Blanchet threatens lawsuit over report on Île Bizard estate

Story 'grossly erroneous,' PQ leader's husband says

Affaire Marois-The Gazette

The husband of Parti Québécois leader Pauline Marois has sent The Gazette a letter threatening a lawsuit unless it retracts a story published Saturday about Marois's estate on Île Bizard.
In his letter, which was delivered late yesterday afternoon, Claude Blanchet claims the story implies that he "paid a sum of $1,600 to obtain ... false testimony by way of an affidavit from (Marcel) Turcotte."
The letter goes on to say that both the facts and the inferences in the story are "grossly erroneous."

"The suggestion that Mr. Blanchet would have thus acted is the same as accusing him of a criminal act," the letter states.
The letter also claims that the title (headline) of the article implies that he built his chateau on public land.
"Again, this fact is clearly erroneous because the house rests totally on land belonging to (Mr. Blanchet)," the letter states.
The Gazette headline read: "How estate was built on public, farm lands; Sprawling Chateau; Man says he got cash 'gift' after zoning was changed."
The letter adds that unless The Gazette prints a retraction Blanchet will launch legal proceedings.
Managing editor Raymond Brassard said The Gazette is studying the letter and will decide on a response today.
Marcel Turcotte, 86, the man whose affidavit was instrumental in getting permission to build a mansion on agricultural land, told The Gazette last week on two occasions that he received a gift of $1,600 from Blanchet.
Now, however, he says The Gazette misunderstood and got the figure wrong in its Saturday story. He claims it was really $500.
Turcotte yesterday told two reporters with CTV and TQS that Blanchet gave him a "Christmas gift" of $500.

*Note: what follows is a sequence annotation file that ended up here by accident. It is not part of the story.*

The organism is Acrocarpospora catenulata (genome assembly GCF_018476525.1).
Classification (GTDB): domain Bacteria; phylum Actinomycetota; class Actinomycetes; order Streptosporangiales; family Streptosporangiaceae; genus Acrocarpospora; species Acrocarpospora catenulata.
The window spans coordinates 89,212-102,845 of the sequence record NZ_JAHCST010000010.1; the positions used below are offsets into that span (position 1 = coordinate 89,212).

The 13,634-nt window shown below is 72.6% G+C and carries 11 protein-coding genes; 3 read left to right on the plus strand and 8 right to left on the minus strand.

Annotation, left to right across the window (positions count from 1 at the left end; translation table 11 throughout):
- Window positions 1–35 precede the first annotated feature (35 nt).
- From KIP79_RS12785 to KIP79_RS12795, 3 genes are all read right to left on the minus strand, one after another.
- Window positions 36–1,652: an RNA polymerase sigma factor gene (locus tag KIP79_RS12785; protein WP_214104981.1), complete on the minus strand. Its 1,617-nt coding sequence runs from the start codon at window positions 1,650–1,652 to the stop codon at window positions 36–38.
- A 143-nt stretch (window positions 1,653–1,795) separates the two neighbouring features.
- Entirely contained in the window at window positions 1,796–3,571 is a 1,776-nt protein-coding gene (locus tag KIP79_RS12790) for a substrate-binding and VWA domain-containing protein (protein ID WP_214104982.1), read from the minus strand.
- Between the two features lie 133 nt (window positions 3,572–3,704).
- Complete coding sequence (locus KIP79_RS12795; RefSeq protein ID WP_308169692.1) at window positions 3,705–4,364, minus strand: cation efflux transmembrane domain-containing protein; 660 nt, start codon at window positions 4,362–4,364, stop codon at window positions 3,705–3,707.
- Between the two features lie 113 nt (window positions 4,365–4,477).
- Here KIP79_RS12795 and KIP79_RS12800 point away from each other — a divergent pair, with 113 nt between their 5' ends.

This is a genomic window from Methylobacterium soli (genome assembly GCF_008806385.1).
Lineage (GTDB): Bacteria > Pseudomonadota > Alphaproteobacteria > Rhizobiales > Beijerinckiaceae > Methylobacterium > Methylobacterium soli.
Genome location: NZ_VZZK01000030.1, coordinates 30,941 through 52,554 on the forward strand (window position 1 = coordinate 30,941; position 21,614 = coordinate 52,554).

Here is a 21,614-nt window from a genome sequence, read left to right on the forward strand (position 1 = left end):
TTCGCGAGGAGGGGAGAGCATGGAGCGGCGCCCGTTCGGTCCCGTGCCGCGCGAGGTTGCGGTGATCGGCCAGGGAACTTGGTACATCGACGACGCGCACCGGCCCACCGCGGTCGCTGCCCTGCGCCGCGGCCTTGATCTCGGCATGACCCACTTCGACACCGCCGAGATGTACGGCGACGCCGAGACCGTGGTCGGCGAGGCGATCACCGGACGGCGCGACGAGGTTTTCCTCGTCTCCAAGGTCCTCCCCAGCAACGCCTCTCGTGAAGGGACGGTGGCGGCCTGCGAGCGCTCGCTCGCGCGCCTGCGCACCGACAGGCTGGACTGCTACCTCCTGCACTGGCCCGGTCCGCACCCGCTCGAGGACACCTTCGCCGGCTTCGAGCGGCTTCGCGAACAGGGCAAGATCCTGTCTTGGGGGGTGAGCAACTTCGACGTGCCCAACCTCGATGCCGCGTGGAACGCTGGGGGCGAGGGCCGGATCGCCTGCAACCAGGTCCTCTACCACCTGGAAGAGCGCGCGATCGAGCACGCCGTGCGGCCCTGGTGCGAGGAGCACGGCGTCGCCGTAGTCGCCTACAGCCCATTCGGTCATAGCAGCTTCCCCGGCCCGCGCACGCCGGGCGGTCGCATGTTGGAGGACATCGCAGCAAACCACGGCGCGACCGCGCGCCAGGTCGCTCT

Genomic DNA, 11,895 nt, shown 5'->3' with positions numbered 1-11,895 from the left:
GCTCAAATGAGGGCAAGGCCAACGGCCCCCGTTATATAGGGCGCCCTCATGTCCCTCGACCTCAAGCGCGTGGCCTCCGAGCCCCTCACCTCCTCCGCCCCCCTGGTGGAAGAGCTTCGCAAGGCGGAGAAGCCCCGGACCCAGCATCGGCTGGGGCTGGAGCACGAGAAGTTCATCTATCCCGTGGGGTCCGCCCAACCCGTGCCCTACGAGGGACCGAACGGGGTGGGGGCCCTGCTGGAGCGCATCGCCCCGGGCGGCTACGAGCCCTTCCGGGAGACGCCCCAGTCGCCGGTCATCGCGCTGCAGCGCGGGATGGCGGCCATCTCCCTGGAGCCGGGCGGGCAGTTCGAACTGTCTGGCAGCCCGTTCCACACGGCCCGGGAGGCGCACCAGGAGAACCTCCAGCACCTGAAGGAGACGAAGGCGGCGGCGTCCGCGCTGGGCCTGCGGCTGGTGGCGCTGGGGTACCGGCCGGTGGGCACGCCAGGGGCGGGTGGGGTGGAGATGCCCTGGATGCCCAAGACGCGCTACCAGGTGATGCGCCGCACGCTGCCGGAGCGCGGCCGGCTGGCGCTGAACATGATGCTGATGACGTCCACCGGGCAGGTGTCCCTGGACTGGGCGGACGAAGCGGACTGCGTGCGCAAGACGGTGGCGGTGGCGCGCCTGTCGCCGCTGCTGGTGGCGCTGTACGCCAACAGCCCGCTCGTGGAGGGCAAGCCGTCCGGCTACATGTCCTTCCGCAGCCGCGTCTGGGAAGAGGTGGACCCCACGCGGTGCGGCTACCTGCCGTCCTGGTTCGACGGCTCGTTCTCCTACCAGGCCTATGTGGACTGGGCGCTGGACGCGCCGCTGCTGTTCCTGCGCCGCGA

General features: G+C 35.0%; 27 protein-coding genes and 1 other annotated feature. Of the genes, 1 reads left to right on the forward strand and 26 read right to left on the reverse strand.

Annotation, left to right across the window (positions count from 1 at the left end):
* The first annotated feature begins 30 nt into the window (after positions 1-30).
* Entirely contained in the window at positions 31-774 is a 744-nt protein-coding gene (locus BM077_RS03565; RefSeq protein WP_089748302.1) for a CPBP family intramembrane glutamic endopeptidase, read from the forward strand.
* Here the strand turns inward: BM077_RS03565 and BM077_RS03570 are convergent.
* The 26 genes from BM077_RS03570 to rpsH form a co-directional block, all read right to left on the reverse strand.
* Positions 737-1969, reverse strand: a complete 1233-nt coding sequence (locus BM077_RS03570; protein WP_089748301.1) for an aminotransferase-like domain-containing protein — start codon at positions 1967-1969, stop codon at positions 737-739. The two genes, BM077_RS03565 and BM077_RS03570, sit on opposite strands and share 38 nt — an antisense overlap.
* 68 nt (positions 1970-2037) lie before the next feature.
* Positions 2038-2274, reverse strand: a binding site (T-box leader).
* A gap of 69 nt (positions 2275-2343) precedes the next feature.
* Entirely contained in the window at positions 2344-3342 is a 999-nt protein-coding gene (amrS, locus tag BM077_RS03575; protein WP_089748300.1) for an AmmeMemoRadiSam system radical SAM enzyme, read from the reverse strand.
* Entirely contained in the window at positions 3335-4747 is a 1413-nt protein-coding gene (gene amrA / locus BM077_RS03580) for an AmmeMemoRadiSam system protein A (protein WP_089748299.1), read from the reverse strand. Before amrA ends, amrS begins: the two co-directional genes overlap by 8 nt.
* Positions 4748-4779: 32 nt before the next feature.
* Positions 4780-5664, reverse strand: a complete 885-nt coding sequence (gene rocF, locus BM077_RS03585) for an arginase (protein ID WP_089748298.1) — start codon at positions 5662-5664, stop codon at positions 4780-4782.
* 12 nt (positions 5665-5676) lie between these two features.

Turcotte told The Gazette in a telephone interview yesterday that he spoke to Blanchet on the weekend about the story. He refused to say what was discussed other than to say that "I (Turcotte) wanted to defend myself."
CTV reporter Rob Lurie told The Gazette yesterday that while he was interviewing Turcotte, Turcotte called Blanchet and Blanchet passed him to an aide to Pauline Marois.
"He (Turcotte) picked up the phone and he called Blanchet, and Blanchet immediately passed the phone to Christiane Miville-Deschênes - and we heard this on the phone - and she was saying, 'you don't have to speak to them,' " Lurie said.
The Gazette on Saturday reported that in the 1990s, Marois and Blanchet purchased 41 acres of agricultural land in Île Bizard.
They built a multimillion-dollar, seven-bathroom mansion on the property and fenced in the entire estate, including a section of government-owned land totalling about six acres at the entrance to the property.
The government had expropriated the land in 1978 for the extension to Highway 440, which has yet to be built.
Blanchet had purchased the land from Henry Walsh, a friend and business partner of Blanchet.
Walsh told The Gazette he was acting for Blanchet when he bought the land in 1990 and obtained approval from the Commission de protection de territoire agricole to build on the property.
He obtained the approval on the basis of an affidavit from Turcotte, who claimed he was living in a small cabin on the land when the law was enacted in 1978. This gave Blanchet and Marois an acquired right to build on the land, the commission ruled.
Turcotte told The Gazette, however, that he had moved to a nearby house on Joly St. but could not remember exactly when. His wife said it was in 1975.
He claimed he never read the affidavit, which, he said, he signed in a notary's office.

Blanchet has stated that he has a right of passage over the government land.
Robert Alain, a Montreal notary, said that even if Blanchet and Marois have a right of passage it would not normally give him the right to include any of the land in his private estate.
Blanchet has essentially fenced off the land with an iron gate and a large cedar hedge. A sign on the gate reads "privé.''
Blanchet has stated that he has spent his own money landscaping the property and will surrender it when the government wants it back.
Alain said that in the case of expropriated land the government occasionally will give a landowner a letter allowing the person to cross government land on a temporary basis.
Blanchet has claimed he has a document giving him a right of passage through the government land. He has not released the document, stating the matter might eventually end up in court.
Prior to publishing the story on Saturday, The Gazette attempted to reach Blanchet at his mansion.
A message was left at his house. Blanchet phoned The Gazette last Wednesday evening and left a message but did not leave a phone number. The Gazette returned to Blanchet's house and left more messages on his intercom at the gate. He did not respond to these messages.

Laissez un commentaire

Aucun commentaire trouvé